• Students cannot choose which day to attend in person—their only option is their assigned cohort day. Should students choose to not attend on their assigned day, that is their prerogative within faculty attendance requirements.
  • Faculty could utilize the same syllabi and lesson planning (each cohort is a sub-part of the actual course section). Faculty will need to take care not to inadvertently disadvantage remote students by ensuring that each cohort has equally meaningful face-to-face experiences throughout the term.
  • A real-time video feed and/or a recording of each class session will be available to those students not in the classroom on a given day. Faculty will need to record their sessions or work with the Office of Instructional Resources to set up Panopto’s classroom-based auto-recording capability.
Monday

Lecture 1

Cohort A
(Cohorts B & C remote)

Monday
Wednesday

Lecture 2

Cohort B
(Cohorts C & A remote)

Wednesday
Friday

Lecture 3

Cohort C
(Cohorts A & B remote)

Friday

Typical BlendFlex Delivery Model for a Week of Instruction

Advantages

  • Faculty largely do not have to significantly modify planned pedagogy—only minor adjustments to classroom practice will be necessary.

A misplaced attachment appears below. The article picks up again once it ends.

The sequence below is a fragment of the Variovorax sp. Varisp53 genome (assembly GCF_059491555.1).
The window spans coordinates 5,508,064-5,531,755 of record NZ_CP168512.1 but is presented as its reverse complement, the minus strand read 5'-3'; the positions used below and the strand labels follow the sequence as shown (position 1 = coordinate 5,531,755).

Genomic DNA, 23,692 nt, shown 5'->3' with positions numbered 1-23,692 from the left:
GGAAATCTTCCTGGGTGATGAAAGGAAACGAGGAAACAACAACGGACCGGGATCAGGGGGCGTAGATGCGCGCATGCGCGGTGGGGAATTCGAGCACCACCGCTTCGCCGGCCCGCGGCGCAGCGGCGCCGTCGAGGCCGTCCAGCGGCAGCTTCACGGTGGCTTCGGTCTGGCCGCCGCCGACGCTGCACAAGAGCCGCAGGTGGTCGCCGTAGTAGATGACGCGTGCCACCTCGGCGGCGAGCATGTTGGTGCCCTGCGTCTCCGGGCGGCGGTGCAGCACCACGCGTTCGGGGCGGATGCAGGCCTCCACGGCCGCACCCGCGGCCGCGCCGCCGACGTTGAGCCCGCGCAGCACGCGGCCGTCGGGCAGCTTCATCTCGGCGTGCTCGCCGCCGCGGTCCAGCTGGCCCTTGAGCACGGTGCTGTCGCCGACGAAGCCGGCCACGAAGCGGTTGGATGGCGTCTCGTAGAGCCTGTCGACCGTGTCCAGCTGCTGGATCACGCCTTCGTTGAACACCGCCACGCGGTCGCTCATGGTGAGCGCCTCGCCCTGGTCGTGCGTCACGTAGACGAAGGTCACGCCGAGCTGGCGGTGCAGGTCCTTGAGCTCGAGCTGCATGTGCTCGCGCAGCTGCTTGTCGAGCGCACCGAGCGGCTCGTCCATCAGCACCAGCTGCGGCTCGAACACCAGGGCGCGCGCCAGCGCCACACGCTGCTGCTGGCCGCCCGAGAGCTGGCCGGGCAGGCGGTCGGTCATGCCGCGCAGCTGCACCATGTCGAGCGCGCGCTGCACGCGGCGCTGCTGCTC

• Most classrooms are already equipped with basic technology.
  • Most personal equipment (e.g., laptops) can be configured to work.
  • If faculty or students are unable to be on campus, the class can be easily moved to a fully remote experience.
  • In previous “HyFlex” implementations, increasing numbers of students tend to attend remotely, except where attendance is required by the faculty. This might actually be a positive in an environment where we are trying to encourage physical distancing.
  • Online active learning activities are suggested for those courses in which physical distancing guidelines cannot be maintained for face-to-face activities (headphones will be required for online active learning that occurs within a physical classroom environment).

Limitations

  • Lab sections and other courses (e.g. performance-based) may not work in this model due to their core face-to-face, physical requirements.
  • Class content that requires in-person activities might benefit some students over others (e.g., in any given week, one particular group of students might benefit from an in-class activity while the rest must make do with a remote experience).
  • Due to space constraints, large CBA RA (REAL) courses might limit student in-person experiences to only once or twice for the entire term. Those might be better-served being designed as fully remote.